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Sharon Kitchens

Sharon Kitchens is a neo-homesteader learning the ins and outs of country living by luck and pluck and a lot of expert advice. She writes about bees for The Huffington Post and stuff she loves on her personal blog, deliciousmusings.com. When she is not writing, she enjoys edible gardening, reading books on food and/or thinking about food, hanging out by her beehives and patiently tracking down her chickens in the woods behind her old farmhouse. In her blog, Sharon profiles farm families, reports on farm-based education and internships, conducts Q&A's with master beekeepers, offers tips on picking a CSA, and much more. Sharon can be contacted at kitchens.sharon@gmail.com or on Twitter @deliciousmusing.

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Posted: August 14, 2014

My favorite homesteading and farming books

Written by: Sharon Kitchens
Sunflowers behind my barn.

Sunflowers behind my barn. Photo by Winky Lewis

A “Root” reader recently asked me to share a list of my favorite homesteading books. Here goes… There are several books, which offer what I consider to be solid advice for novices to farming, hobby farming, and homesteading. The ones I pull off the shelf, out of the pile (books are everywhere in my home)… every winter and help me rethink what I want to grow and what needs to be done in preparation for those late spring days. I’m going to share with you the titles of these books as well as a couple from my nightstand.

First, though, about acquiring books. There are those you will want to own (think Eliot Coleman) and those you can borrow from the library. And, of course if you are in the process of learning please don’t forget about the wonderful classes U. Maine Extension offers, some of the free online resources (specialized e.g. Backyard Chickens), and the many opportunities Maine Organic Farmers and Gardeners Association offers throughout the year. If you want to learn to grow something or keep animals, Maine is about one of the best places to live – the quality of teachers here is unbelievable (farmers, U. Maine staff…) and of course my (well the Lindgrens’) beloved Rabelais Books is in Biddeford, Maine. You can lose yourself there in the wonder of material on food, agriculture, drink…it’s a goldmine of new and used books.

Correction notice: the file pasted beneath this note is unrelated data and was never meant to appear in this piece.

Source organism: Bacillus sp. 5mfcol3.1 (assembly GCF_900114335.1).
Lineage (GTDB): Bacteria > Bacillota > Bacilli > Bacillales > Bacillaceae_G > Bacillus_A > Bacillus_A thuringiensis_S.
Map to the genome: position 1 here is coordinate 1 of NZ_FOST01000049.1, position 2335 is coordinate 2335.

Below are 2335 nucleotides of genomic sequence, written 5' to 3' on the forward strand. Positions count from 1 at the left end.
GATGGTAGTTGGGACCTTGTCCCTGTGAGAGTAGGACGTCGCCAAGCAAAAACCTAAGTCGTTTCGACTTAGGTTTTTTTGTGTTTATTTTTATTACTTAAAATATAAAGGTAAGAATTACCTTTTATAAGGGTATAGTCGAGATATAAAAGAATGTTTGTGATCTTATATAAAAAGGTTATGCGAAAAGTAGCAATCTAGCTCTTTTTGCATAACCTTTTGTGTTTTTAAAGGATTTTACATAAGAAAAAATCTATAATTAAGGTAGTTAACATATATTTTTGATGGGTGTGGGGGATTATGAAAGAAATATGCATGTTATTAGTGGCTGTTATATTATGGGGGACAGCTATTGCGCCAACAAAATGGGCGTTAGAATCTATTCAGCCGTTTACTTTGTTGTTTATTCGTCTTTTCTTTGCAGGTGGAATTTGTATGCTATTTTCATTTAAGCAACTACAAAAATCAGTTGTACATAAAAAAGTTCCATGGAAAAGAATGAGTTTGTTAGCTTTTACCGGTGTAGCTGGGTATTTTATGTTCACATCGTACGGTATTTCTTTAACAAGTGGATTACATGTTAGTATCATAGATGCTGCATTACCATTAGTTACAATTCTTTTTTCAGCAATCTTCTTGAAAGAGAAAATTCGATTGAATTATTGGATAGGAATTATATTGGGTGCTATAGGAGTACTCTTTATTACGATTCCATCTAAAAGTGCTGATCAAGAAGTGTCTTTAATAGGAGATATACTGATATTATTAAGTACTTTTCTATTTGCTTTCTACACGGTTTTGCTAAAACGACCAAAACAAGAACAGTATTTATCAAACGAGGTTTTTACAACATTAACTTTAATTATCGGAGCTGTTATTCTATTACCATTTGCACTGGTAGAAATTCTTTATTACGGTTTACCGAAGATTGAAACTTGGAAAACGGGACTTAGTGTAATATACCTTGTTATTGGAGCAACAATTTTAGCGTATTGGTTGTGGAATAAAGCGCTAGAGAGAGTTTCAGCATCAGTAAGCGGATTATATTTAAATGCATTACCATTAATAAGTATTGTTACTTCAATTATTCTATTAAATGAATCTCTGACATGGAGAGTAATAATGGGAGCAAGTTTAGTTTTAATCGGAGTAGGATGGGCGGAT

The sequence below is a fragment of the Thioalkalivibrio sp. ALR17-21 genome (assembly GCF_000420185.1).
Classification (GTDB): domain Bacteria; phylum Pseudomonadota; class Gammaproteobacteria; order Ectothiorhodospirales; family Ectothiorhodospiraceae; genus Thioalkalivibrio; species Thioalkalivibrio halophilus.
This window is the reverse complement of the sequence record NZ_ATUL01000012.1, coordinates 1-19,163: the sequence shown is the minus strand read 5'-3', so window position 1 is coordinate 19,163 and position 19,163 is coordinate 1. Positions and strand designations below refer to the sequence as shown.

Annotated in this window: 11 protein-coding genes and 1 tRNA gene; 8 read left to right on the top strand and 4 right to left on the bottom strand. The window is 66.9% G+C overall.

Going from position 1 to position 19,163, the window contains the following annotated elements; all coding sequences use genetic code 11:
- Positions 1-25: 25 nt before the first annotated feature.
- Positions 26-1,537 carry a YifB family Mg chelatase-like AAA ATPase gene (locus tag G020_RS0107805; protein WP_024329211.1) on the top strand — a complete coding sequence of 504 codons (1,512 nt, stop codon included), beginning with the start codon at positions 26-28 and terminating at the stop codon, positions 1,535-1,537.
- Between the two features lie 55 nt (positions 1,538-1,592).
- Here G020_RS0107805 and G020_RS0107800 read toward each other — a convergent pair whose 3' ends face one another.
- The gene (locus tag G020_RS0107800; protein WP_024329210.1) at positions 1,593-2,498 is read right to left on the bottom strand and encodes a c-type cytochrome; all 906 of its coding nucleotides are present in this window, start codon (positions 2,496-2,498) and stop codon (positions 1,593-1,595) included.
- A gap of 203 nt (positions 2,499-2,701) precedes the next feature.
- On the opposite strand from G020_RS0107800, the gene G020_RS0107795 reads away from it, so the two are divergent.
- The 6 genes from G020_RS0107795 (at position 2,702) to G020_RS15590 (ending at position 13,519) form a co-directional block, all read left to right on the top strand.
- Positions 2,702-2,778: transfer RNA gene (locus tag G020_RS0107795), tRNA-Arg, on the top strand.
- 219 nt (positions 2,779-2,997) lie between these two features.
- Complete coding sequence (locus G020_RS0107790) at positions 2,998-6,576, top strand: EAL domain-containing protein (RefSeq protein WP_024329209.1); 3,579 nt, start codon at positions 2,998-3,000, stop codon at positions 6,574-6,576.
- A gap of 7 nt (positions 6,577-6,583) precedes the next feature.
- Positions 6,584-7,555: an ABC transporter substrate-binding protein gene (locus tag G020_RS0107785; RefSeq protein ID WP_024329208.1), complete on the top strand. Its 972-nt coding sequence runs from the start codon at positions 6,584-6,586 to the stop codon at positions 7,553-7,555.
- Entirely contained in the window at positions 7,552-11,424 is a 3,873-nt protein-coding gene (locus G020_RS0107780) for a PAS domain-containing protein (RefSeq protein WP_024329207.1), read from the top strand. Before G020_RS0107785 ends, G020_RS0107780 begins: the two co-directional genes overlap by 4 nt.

I find myself reading farming and gardening stories in the form of books and online sources for pure pleasure.  Curl up on the sofa in your PJs with a cup of tea and a copy of Rosamond Carr’s Land of a Thousand Hills about pyrentheum farming in central east Africa in the 1950s or Jack Lazor’s The Organic Grain Grower (bit more academic, but fascinating). Taking a break from adding pics to your “farm” or “homesteading” Pinterest board – check out the website for Kew Royal Botanic Gardens or some of the Smithsonian Institution’s sites (here’s a link to the American Museum of Natural History’s past exhibit Our Global Kitchen: Food, Nature, Culture).

Without further adieu…the “list”:

The Backyard Homestead: A Guide to Farm Animals by Gail Damerow, Kelly Klober, and Carol Ekarius. Learn how to raise chickens, ducks, geese, turkeys, rabbits, goats, sheep, cows, pigs, and honey bees. *Don’t rely on this book alone for animal raising/beekeeping info. Pair up with Diana Sammataro and Alphonse Avitabile’s The Beekeeper’s Handbook,  (or anything Phil at The Honey Exchange recommends), one of Storey’s dedicated guides to raising a certain type of animal (Storey is generally very reliable), and/or Keeping Chickens by Ashley English (she’s a whiz kid – I love all her books).

The New Organic Grower by Eliot Coleman! There is no finer book on growing one’s own food in my humble opinion. I also have a copy of his The Winter Harvest Handbook. Both published by Chelsea Green, an exemplary source in all things ag-related.

The Ultimate Guide to Homesteading: An Encyclopedia for Independent Living by Nicole Faires. Easy to follow instructions, lots of photos and illustrations, and plenty of helpful notes. Homemade aftershave recipe, basket making, chicken rearing, duck breeding, food storage…everything – just use this as a starter and/or to get you excited about all the things you can learn more about.

The Organic Seed Grower: A Farmer’s Guide to Vegetable Seed Production by John Navazio. Offers detailed information e.g. crop characteristics, soil and fertility requirements, climatic and geographic suitability for growing high-quality seeds using organic farming practices. 

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